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Nick Gillett: How red tape is paralysing the industry

Published:  20 September, 2022

In the second of our new critical mini-series, Mangrove UK’s MD calls for a serious untangling of post-Brexit red tape.

What a rigmarole – increasing complexity and frustration for small businesses, deterring quality international products from joining the market, driving costs up for consumers and ultimately limiting diversity. Common sense sometimes goes out the window; red tape is paralysing the industry.

The drinks industry has always been highly regulated, and rightly so. But in post-Brexit Britain, the regulations being imposed on producers and distributors are in danger of spiralling out of control, with a far higher focus on points of entry like ports where paperwork now needs to be completed – a nightmare for most distributors to manage, adding time and resource to the process and driving up costs at every stage. And for those who can’t afford specialist help, it’s a business risk because the paperwork must be correct.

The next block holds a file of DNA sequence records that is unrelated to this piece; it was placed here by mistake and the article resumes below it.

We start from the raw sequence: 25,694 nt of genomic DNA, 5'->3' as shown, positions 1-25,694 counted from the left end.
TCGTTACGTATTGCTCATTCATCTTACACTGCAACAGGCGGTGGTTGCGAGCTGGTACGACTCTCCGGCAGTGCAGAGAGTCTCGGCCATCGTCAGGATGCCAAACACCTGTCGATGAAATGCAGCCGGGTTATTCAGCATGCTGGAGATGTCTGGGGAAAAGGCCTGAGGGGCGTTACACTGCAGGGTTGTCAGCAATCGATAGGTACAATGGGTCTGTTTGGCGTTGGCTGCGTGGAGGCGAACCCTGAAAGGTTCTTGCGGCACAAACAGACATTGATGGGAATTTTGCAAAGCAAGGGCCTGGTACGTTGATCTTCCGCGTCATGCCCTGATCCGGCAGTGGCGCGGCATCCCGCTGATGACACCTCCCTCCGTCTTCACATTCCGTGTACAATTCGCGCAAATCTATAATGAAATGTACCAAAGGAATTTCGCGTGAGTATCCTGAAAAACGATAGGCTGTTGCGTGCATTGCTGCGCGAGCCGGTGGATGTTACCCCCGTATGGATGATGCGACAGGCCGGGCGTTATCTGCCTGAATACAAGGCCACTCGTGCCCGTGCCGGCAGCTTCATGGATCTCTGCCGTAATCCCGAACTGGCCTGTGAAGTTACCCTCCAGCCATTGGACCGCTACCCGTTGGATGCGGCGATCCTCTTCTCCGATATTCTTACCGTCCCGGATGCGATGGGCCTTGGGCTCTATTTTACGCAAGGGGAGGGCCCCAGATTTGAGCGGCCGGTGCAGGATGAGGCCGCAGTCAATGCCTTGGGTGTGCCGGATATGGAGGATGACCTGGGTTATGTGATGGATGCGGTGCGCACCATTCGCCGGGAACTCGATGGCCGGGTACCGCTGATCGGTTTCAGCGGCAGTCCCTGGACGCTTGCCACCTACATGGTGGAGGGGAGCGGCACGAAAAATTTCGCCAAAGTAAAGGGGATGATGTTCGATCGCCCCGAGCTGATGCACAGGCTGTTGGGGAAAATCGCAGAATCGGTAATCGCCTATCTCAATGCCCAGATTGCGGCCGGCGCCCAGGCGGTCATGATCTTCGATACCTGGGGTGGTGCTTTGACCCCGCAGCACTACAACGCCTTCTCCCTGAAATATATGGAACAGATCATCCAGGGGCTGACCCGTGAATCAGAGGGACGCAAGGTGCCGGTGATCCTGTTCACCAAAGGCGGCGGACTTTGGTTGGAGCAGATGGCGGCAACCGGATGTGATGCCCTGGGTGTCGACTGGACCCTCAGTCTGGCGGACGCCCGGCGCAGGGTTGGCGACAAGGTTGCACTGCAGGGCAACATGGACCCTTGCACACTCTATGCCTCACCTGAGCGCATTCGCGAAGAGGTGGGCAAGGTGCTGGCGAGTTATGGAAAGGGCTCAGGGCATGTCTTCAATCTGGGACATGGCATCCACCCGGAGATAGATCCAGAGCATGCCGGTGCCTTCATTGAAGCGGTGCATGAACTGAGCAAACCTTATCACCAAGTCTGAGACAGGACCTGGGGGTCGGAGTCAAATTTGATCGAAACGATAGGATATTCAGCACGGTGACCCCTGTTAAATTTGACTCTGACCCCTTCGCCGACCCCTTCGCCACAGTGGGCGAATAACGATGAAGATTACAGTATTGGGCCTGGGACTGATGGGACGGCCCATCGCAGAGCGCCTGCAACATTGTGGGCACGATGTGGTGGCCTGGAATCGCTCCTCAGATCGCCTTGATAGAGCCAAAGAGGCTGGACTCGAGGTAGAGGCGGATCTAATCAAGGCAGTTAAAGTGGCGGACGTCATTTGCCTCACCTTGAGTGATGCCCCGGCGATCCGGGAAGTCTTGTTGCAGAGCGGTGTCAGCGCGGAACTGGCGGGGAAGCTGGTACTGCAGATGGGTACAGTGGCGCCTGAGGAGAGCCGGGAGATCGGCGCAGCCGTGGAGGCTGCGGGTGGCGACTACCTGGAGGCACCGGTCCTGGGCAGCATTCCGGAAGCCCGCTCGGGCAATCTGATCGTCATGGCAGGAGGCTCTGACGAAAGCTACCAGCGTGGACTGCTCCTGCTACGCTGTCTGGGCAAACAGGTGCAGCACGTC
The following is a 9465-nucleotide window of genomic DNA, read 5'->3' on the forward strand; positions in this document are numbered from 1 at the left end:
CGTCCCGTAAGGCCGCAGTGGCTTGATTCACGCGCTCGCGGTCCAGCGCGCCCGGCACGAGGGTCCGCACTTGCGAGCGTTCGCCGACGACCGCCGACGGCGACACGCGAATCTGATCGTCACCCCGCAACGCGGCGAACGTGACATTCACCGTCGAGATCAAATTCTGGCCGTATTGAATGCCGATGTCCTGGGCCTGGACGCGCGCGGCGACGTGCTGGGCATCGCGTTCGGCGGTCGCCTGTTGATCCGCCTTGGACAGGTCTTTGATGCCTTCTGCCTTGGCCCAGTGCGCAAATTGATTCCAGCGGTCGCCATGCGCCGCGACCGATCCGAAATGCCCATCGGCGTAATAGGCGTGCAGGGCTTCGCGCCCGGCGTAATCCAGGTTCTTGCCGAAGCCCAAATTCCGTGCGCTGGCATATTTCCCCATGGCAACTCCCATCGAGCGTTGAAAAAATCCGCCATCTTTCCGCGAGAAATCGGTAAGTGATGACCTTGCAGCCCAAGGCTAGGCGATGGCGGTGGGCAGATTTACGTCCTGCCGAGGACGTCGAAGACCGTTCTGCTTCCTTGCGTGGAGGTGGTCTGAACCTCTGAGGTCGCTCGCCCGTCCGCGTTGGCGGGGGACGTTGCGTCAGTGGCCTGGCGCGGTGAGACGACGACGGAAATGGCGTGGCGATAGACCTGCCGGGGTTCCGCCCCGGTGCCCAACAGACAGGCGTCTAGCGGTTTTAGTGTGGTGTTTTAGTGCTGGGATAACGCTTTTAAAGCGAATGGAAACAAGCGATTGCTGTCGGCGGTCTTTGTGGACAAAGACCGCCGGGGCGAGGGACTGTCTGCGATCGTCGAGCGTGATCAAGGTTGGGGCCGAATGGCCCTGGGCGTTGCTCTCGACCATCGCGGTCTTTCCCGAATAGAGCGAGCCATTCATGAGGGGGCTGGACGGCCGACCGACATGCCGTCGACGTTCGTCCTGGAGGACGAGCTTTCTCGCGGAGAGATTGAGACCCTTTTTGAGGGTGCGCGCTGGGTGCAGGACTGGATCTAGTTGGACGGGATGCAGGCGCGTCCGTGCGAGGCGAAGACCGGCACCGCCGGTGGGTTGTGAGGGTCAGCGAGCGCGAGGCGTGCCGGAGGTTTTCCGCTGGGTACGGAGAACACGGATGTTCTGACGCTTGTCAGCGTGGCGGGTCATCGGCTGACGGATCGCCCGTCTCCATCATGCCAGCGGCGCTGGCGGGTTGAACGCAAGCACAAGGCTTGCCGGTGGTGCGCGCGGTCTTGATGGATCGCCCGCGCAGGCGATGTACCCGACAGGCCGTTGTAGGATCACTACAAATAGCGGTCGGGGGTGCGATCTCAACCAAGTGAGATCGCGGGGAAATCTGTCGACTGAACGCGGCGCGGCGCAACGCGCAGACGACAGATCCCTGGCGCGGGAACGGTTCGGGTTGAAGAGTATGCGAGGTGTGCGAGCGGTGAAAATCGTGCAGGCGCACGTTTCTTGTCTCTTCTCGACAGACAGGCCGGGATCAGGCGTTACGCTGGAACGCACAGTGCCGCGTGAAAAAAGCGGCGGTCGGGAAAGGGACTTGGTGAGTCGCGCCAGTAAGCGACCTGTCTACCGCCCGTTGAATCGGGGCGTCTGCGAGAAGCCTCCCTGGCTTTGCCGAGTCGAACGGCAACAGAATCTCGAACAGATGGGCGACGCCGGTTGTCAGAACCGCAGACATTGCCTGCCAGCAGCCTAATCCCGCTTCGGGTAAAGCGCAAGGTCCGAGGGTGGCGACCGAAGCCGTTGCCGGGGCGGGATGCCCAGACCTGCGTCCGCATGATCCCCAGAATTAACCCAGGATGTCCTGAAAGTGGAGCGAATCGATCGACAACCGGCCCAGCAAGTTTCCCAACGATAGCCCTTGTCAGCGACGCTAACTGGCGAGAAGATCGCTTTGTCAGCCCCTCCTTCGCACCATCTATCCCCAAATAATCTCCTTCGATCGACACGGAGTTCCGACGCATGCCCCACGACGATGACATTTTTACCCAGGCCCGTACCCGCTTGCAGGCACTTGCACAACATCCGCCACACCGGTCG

Most of us have the best intentions. We want to pay the proper duty, create a level playing field and for doing this, we bear significant costs, which are then passed on to the consumer – a consumer that ultimately ends up with less choice because this burden of regulations sees many smaller producers out of the market.

Instead of laborious and restrictive regulations and costs, could we not instead put resources into policing those who break the rules and evade regulations? Or would that be too sensible? Instead, we’ve ended up with a regulatory environment that doesn’t embrace difference. And worse, it means some exporters won’t even entertain coming into the UK. Again, this lack of choice and regulation affects the consumer that doesn’t get the rich world-choice on the shelves.